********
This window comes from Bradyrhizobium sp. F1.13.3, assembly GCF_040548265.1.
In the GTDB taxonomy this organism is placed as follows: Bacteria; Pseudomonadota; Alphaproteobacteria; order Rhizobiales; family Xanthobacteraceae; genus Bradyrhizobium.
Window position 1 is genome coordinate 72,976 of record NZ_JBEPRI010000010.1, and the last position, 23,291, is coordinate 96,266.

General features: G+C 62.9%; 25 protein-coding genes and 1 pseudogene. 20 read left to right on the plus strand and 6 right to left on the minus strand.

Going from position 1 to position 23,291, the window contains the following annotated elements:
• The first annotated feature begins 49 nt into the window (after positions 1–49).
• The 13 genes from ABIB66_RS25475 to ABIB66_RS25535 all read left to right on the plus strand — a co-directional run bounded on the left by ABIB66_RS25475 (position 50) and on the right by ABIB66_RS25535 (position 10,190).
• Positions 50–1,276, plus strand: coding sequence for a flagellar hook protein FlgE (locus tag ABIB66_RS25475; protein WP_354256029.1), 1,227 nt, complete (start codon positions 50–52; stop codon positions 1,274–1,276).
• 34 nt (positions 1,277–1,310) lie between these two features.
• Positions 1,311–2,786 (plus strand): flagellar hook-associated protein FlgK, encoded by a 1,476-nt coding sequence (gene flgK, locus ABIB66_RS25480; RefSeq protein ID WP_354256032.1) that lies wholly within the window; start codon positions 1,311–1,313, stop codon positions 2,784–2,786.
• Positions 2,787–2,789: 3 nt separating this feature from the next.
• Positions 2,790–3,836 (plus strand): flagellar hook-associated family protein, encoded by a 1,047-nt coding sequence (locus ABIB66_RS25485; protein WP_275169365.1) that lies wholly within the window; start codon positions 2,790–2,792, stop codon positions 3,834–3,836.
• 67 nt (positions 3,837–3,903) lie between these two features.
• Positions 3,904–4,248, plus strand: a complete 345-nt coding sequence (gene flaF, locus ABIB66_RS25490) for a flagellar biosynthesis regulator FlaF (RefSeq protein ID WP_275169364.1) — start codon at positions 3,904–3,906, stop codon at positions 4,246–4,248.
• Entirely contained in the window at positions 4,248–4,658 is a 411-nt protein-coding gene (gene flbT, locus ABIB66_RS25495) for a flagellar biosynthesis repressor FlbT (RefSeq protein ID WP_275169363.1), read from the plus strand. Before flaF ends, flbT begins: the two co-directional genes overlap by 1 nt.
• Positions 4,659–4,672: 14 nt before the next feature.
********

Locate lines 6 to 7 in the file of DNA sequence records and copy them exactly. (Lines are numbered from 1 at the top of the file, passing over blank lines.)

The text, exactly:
• The first annotated feature begins 49 nt into the window (after positions 1–49).
• The 13 genes from ABIB66_RS25475 to ABIB66_RS25535 all read left to right on the plus strand — a co-directional run bounded on the left by ABIB66_RS25475 (position 50) and on the right by ABIB66_RS25535 (position 10,190).